BW: Maybe reluctantly so. I mean, she is choosing to go AWOL from the Marines, but there’s no way she’s happy about it, about breaking her oath of duty.

Writing a Marine was something that came early… in the films, the Marines were, largely, presented as action movie tough guys (and women!), and Hicks aside we haven’t seen someone like Zula in the movies, an extremely human, very flawed soldier. Going an extra step and having her be wounded in combat, dealing with physical therapy and troubles with mobility was something I was personally invested in, as I know a few wounded soldiers in real life.

BCP: You’ve taken an interesting approach by having Zula being the only human on a ship full of synthetics. What prompted that decision?

BW: In a basic way its just a version of the fish out of water thing, separating Zula from her home environment and putting her in a tough spot. It also gives her someone interesting to play off of, because as inexperienced and as human as she is, these synthetics are what she calls ‘drones’ – corporate security with limited programming. If she’s looking for a friend on the ship, these guys are a tough sell.

Click to enlarge.

Click to enlarge.

BCP: What sort of tone are you looking to have for this series? Are we going to be seeing the tense horror of Alien, the all-out war of Aliens, or something in-between?

BW: Tense horror for sure. The goal is to recall the vibe of the early films. And since there is a significant Marines element here, there’s a whole bunch of shootouts in later issues, but not a all-out war in the sense of a battlefield thing. Its all very much in the ‘evade and survive’ mold, like the films.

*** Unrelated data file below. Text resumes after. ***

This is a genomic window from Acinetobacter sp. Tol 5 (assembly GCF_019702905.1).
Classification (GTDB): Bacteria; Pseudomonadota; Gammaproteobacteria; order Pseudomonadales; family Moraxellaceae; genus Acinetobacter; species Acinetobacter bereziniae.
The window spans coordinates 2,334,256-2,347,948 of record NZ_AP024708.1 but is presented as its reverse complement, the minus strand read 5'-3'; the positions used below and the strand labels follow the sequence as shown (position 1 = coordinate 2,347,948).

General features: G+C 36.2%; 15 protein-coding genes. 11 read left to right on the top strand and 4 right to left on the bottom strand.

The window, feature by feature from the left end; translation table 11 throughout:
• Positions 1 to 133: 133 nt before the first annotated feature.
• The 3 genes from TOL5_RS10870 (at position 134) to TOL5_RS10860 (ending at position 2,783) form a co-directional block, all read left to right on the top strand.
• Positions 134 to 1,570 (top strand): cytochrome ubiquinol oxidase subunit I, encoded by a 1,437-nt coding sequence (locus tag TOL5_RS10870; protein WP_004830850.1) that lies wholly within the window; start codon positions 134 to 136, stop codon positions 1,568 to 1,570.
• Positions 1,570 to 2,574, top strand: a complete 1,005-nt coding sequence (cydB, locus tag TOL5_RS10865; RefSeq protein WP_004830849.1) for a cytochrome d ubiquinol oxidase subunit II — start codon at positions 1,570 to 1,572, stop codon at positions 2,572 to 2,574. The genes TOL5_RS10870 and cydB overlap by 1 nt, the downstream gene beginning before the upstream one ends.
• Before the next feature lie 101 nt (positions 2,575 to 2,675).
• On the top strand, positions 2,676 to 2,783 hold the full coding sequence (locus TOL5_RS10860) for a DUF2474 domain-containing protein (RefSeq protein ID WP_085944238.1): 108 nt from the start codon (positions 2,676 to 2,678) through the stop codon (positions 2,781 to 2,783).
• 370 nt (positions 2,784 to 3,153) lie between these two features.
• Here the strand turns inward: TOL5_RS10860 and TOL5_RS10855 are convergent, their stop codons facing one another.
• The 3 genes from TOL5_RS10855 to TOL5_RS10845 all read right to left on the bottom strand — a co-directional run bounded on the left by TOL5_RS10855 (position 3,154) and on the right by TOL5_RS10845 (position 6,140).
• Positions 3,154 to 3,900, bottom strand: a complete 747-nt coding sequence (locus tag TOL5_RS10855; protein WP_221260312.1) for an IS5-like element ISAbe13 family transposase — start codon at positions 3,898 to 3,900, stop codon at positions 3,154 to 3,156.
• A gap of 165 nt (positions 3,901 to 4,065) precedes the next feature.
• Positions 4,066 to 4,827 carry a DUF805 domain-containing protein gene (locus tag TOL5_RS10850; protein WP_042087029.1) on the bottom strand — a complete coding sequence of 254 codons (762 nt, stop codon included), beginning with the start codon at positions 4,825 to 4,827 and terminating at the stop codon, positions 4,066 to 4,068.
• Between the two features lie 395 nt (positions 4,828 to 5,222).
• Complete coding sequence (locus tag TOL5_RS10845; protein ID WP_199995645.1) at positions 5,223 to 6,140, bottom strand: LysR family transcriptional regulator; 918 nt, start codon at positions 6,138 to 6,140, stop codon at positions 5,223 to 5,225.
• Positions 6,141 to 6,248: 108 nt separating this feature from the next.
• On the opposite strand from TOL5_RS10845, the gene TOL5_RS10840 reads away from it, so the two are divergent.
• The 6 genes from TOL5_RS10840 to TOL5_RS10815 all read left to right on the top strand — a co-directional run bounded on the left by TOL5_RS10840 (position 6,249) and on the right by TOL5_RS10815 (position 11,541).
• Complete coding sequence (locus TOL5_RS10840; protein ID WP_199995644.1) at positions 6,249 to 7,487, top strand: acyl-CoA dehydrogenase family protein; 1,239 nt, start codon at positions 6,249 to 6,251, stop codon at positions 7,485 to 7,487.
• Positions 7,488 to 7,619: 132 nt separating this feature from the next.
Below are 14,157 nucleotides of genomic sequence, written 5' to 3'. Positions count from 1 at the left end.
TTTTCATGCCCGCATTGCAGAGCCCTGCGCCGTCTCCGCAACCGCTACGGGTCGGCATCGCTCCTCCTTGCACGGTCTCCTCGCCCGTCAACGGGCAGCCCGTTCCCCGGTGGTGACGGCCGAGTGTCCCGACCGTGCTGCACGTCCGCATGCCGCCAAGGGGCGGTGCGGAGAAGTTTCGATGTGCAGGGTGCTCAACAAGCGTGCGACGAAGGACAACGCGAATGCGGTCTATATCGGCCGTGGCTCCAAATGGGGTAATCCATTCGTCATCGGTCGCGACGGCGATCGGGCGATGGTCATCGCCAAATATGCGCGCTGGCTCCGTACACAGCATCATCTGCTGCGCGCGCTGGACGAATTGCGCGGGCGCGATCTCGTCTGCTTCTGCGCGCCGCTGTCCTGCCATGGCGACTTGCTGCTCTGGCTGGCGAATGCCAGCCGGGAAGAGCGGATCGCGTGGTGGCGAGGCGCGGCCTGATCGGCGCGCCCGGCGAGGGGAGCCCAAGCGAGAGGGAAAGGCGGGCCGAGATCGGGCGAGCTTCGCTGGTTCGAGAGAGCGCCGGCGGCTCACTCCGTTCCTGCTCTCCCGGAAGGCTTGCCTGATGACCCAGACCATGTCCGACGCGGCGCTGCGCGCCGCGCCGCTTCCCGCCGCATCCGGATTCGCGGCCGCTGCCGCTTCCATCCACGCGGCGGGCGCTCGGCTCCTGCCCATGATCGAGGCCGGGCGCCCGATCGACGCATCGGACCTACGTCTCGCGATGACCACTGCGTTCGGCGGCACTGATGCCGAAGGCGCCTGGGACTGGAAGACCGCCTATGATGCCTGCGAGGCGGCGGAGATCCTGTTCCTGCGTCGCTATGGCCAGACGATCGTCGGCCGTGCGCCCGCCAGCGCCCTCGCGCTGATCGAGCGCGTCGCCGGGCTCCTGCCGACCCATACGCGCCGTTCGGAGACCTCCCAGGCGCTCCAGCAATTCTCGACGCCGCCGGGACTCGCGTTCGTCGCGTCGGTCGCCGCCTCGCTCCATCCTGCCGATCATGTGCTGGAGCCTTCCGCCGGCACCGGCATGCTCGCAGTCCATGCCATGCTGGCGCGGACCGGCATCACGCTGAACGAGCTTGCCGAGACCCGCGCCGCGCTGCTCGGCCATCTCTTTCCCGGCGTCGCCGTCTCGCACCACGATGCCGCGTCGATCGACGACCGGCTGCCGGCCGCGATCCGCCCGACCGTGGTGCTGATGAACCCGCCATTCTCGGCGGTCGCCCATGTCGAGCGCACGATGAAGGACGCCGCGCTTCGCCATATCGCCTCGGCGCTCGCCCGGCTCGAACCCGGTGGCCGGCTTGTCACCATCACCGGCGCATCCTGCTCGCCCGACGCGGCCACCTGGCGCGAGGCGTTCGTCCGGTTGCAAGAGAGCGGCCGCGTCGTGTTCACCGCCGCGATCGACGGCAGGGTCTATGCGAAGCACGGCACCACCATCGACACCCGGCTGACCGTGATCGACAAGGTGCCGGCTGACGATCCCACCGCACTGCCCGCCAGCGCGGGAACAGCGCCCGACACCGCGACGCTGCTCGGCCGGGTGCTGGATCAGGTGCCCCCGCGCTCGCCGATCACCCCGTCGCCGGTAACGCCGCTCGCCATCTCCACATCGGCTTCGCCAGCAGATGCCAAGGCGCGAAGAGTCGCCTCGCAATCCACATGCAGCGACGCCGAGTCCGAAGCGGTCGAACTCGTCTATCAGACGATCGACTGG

BCP: Artist Tristan Jones has done a stunning job of capturing the horror of the franchise in the first issue. How have you found your collaboration with him so far, and what benefits do you think his style brings to the project?

BW: Whatever I know about Aliens, he knows that and like 1000x more. He describes this as his dream project, so there’s pressure there for me to write a good story for you, for readers, and for this guy! But he’s great, he catches things I miss in the scripts, suggests good ideas, and is a fantastic artist. I’m blessed.

BCP: And finally, if there’s anyone out there still on the fence about picking this one up, what would you say to help convince them?

BW: I think in addition to the tough sounding title and the cover image of the soldier with a pulse rifle, this story is so incredibly human in how the characters develop, that I think it had appeal far beyond just Aliens fans. Its my hope that Zula Hendricks is established as one of the great Aliens characters. After what we put her though and what she overcomes, she’s earned it.

BCP: Thanks again for your time.


ALIENS: DEFIANCE #1 goes on sale April 27th, and you can pre-order a copy from your Local Comic Shop until Monday April 4th using PREVIEWS Code FEB160010.


The writer of this piece was: 576682_510764502303144_947146289_nCraig Neilson-Adams (aka Ceej)
Article Archive: Ceej Says
You can follow Ceej on Twitter